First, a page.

Most of the articles I write on here are about my own personal work and exploration, but given this post is about company IP I have to say:
Disclaimer: I work at Microsoft on the Project Conversation Learner team
With that out of the way, I’m super excited to finally talk about this project publicly. Given Google I/O and Microsoft //Build happened during the same week you might have missed the announcement, but Project Conversation Learner was released at //Build 2018 as a private preview.
You can view the official docs here: https://labs.cognitive.microsoft.com/en-us/project-conversation-learner
Notice it is a Cognitive Service Lab as opposed to an official Cognitive Service. All of the labs have the prefix Project and say “experimental”. To quote the official marketing text:
Labs provides developers with an early look at emerging Cognitive Services technologies. Early adopters who do not need market-ready technology can discover, try and provide feedback on new Cognitive Services technologies before they are generally available. Labs are not Azure services.
In other words, as a lab it’s really important for us to get customers using the project to determine if it’s enabling customers in the way we expect or learn there are scenarios we’re missing that we can work on. I think the better customers understand the product the more valuable feedback they can provide and hence the reason I’m writing this article.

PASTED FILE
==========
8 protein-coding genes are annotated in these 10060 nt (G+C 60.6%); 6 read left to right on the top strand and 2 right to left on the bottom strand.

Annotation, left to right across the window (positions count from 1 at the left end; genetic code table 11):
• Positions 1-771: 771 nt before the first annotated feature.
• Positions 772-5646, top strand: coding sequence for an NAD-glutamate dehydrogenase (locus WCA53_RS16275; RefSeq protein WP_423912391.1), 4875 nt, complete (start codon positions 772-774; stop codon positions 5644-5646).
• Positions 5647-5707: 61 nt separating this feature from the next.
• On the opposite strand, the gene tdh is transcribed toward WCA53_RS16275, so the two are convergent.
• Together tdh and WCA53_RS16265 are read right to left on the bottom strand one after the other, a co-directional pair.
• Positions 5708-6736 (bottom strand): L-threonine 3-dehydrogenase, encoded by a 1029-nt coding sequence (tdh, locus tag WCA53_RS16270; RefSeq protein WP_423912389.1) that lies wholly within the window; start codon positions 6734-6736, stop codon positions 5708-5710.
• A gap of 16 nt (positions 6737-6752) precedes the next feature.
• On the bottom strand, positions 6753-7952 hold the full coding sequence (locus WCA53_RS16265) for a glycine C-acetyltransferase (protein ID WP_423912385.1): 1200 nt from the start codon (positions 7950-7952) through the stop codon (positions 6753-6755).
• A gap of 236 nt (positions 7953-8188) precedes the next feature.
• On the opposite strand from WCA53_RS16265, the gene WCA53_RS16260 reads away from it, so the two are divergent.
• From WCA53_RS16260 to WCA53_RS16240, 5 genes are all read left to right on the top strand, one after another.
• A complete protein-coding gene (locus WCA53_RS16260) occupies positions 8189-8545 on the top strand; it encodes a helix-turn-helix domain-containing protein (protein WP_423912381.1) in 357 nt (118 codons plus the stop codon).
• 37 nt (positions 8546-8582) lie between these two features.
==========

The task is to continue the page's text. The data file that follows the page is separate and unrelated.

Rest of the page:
- Bring Awareness of the Project
- Provide better understanding in order to receive better feedback
Bot development is relatively new and also rapidly growing in popularity. This means there are many developers entering this space at all different points in the experience spectrum. Some are not yet familiar with the problems they will face and wouldn’t know they needed something like Conversation Learner. There are also experienced bot devs who understand the problems but haven’t found a solution or it may not be clear how Conversation Learner solves them. In this article I hope to cover both the problems that exist due to limitations of current tech/tooling out there as well as how Conversation Learner solves them. Specifically we’ll go over What Conversation Learner is? Why you should use it? and How it works?
What is it?
In order to understand why you should use Conversation Learner I think you first have to understand a bit about existing technology used to builds bots. This will provide the context and allow understanding what role the different components play in the system. By comparing how ConversationLearner is different will help you understand how it solves certain issues.